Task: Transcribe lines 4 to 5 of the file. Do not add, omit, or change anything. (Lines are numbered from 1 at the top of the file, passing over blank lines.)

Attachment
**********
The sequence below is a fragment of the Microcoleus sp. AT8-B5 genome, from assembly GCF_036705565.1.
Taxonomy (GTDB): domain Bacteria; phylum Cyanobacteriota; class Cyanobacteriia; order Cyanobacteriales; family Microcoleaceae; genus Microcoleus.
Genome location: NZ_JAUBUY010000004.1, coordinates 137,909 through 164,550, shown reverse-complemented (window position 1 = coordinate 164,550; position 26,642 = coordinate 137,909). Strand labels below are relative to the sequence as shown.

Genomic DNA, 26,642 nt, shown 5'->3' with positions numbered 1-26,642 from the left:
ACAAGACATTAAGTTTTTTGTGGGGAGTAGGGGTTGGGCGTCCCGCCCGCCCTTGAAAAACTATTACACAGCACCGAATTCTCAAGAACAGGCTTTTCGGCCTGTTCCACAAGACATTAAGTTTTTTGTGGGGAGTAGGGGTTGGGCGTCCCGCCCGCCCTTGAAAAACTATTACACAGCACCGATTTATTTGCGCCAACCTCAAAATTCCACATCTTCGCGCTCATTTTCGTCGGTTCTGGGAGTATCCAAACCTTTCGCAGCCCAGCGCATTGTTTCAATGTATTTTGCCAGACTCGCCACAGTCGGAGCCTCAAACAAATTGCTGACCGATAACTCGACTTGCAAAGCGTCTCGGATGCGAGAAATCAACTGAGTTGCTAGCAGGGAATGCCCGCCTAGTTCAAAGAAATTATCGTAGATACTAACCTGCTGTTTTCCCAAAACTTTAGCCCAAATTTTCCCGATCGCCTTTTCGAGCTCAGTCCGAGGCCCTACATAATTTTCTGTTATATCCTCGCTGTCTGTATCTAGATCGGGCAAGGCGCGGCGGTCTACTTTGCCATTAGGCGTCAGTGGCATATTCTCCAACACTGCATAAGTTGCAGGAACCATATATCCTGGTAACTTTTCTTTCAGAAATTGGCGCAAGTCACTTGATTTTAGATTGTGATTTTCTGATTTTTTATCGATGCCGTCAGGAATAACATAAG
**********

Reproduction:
Genomic DNA, 26,642 nt, shown 5'->3' with positions numbered 1-26,642 from the left:
ACAAGACATTAAGTTTTTTGTGGGGAGTAGGGGTTGGGCGTCCCGCCCGCCCTTGAAAAACTATTACACAGCACCGAATTCTCAAGAACAGGCTTTTCGGCCTGTTCCACAAGACATTAAGTTTTTTGTGGGGAGTAGGGGTTGGGCGTCCCGCCCGCCCTTGAAAAACTATTACACAGCACCGATTTATTTGCGCCAACCTCAAAATTCCACATCTTCGCGCTCATTTTCGTCGGTTCTGGGAGTATCCAAACCTTTCGCAGCCCAGCGCATTGTTTCAATGTATTTTGCCAGACTCGCCACAGTCGGAGCCTCAAACAAATTGCTGACCGATAACTCGACTTGCAAAGCGTCTCGGATGCGAGAAATCAACTGAGTTGCTAGCAGGGAATGCCCGCCTAGTTCAAAGAAATTATCGTAGATACTAACCTGCTGTTTTCCCAAAACTTTAGCCCAAATTTTCCCGATCGCCTTTTCGAGCTCAGTCCGAGGCCCTACATAATTTTCTGTTATATCCTCGCTGTCTGTATCTAGATCGGGCAAGGCGCGGCGGTCTACTTTGCCATTAGGCGTCAGTGGCATATTCTCCAACACTGCATAAGTTGCAGGAACCATATATCCTGGTAACTTTTCTTTCAGAAATTGGCGCAAGTCACTTGATTTTAGATTGTGATTTTCTGATTTTTTATCGATGCCGTCAGGAATAACATAAG